I love all of G. A. Henty books, as does my son. In Freedom’s Cause: A Story of Wallace and Bruce is about the twentieth of Henty’s great historical fiction books for boys–and their dads–we have read together. Like the rest of them, this one helped us learn about history and the difference between right and wrong, while telling an entertaining tale about a young man who is mature beyond his years. The new thing for me in this one is the harsh, even barbaric, treatment the Scots received at the hands of the English, who used religion as an excuse to persecute a people who worshiped God in faith. I know all people are sinners, but sometimes I give my English ancestors a pass on this. But Henty makes sure that the sins of the English are on full display here.
World Magazine reports that a pack of feral Chihuahuas are on the loose in Phoenix “nipping their way through city streets, terrorizing residents and turning sidewalks into minefields of excrement.”
One of the top priorities of the left today is shifting the national balance of power by turning Texas blue, using tactics it claims were responsible for a similar transition in Colorado.
However, based on the results of the recent Texas primaries, it’s obvious that the people of Texas are not cooperating with the left’s agenda.
Despite the focus on red versus blue, the battle for Texas is at its heart ideological, not partisan. Liberals in both Texas major parties today battle conservatives over spending, while free market supporters joust with the bipartisan business lobby over corporate subsidies.
It is in this context that the progressives’ national assault on Texas began, just over a year ago, when Battleground Texas opened its offices here. Armed with outreach efforts honed by President Obama’s Organizing for Action and tested in states like Colorado, Battleground Texas’ mission is to “turn Texas into a battleground state” in which “elected officials — from Austin to Washington — represent all Texans”— presumably all Texans except those who have made Texas the reddest state in the country.
Red State’s Erick Erickson and Ann Coulter recently went back and forth in a debate over whether conservatives should support Mitch McConnell. Coulter got things started, using inflamed rhetoric while criticizing “nonsensical jeremiads against McConnell on the RedState blog.” Erickson’s response was quite good. I think a neutral reader with no opinion on McConnell might side with Erickson.
However, I’m not trying to make a case for or against McConnell; instead, I’d like to offer a few thoughts on how best to write in a way that helps persuade the reader. Erickson’s response is good in large part because he has logically marshaled the facts in support of his position. In other words, he has presented a solid argument for his side. Another thing to note is that he has done this without using harsh rhetoric or overusing adjectives. On the other side, Coulter’s argument is riddled with gaps and inconsistencies. And it is also riddled with harsh rhetoric and a lot of adjectives.
I recently suggested to a friend that he should read more fiction. He replied that fiction was boring and he is more interested in reading nonfiction books because they can help change the world. He also, though, graciously asked if I had any recommendations for fiction that he might read. The following is my response to him.
I’d suggest that one of the primary uses of fiction is to change the world. For instance:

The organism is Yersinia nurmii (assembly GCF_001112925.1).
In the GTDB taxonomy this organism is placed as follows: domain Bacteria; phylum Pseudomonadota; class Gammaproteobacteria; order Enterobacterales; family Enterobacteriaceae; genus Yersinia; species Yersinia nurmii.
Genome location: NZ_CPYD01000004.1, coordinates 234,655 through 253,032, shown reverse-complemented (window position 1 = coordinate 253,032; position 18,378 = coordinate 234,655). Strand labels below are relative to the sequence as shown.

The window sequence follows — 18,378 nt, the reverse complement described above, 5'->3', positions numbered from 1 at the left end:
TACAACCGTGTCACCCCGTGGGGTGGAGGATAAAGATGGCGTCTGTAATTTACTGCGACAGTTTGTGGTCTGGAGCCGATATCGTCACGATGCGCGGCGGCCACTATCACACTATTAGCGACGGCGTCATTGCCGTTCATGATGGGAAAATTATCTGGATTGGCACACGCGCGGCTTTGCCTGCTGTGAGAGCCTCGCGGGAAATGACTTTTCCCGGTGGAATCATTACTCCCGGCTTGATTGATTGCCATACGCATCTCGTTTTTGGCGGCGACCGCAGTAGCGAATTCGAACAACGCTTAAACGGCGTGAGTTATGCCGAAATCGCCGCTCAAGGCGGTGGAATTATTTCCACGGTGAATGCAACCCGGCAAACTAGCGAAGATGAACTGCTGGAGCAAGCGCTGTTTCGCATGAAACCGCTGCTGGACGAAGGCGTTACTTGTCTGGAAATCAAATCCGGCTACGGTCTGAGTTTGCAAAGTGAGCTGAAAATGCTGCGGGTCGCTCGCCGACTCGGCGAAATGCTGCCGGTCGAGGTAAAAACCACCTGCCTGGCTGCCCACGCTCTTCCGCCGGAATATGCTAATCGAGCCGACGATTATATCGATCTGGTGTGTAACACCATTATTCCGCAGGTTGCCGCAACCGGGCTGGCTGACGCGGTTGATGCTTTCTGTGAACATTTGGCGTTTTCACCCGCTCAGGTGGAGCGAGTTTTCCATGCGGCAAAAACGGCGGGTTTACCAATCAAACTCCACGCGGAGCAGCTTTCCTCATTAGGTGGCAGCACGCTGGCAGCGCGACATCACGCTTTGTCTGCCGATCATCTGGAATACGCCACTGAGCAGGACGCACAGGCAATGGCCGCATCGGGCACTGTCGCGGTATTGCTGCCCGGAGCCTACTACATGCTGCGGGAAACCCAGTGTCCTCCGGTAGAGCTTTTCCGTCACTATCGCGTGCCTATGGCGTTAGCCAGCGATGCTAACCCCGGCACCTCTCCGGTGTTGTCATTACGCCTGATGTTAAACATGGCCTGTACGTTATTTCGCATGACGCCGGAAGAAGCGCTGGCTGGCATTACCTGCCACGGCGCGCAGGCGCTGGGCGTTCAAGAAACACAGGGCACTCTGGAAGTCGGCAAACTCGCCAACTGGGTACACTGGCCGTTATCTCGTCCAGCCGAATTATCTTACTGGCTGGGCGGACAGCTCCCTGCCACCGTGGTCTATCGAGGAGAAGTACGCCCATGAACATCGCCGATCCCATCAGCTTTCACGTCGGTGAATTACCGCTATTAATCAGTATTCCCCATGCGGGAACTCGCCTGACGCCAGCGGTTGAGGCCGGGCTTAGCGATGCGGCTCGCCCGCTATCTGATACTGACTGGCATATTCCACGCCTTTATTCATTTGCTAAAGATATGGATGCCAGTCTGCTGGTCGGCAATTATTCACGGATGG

“Therefore the kingdom of heaven may be compared to a king who wished to settle accounts with his servants. When he began to settle, one was brought to him who owed him ten thousand talents. And since he could not pay, his master ordered him to be sold, with his wife and children and all that he had, and payment to be made. So the servant fell on his knees, imploring him, ‘Have patience with me, and I will pay you everything.’ And out of pity for him, the master of that servant released him and forgave him the debt. But when that same servant went out, he found one of his fellow servants who owed him a hundred denarii, and seizing him, he began to choke him, saying, ‘Pay what you owe.’ So his fellow servant fell down and pleaded with him, ‘Have patience with me, and I will pay you.’ He refused and went and put him in prison until he should pay the debt. When his fellow servants saw what had taken place, they were greatly distressed, and they went and reported to their master all that had taken place. Then his master summoned him and said to him, ‘You wicked servant! I forgave you all that debt because you pleaded with me. And should not you have had mercy on your fellow servant, as I had mercy on you?’ And in anger his master delivered him to the jailers, until he should pay all his debt.
So why did Jesus tell this fictional story, better known as a parable? We’ll let Him explain.
I get my news from a variety of places and through a variety of ways. I browse websites, use RSS feeds, read emails I have signed up for, and follow some twitter feeds. None of these ways is perfect, and I am not always consistent with them, finding that I have other things to do than follow the news—though it is important to follow the news in my line of work. Here are a few places/ways I get news:
I really like Doug Wilson’s blog as much as anything. Not so newsy, but when he writes about a news issue, he does it from as solid a Biblical perspective as you will find. Plus, lots of good faith/theological posts as well. I also like Albert Mohler’s blog—it also covers news and religion. Peter Leithart’s blog is more religious than newsy, but is good nonetheless. World Magazine is more newsy and always from a strong biblical perspective, but a bit busy. The easiest place to find national news stories selected from a conservative perspective is the Drudge Report. The easiest places to find commentary on national news from a conservative perspective are National Review Online and Red State.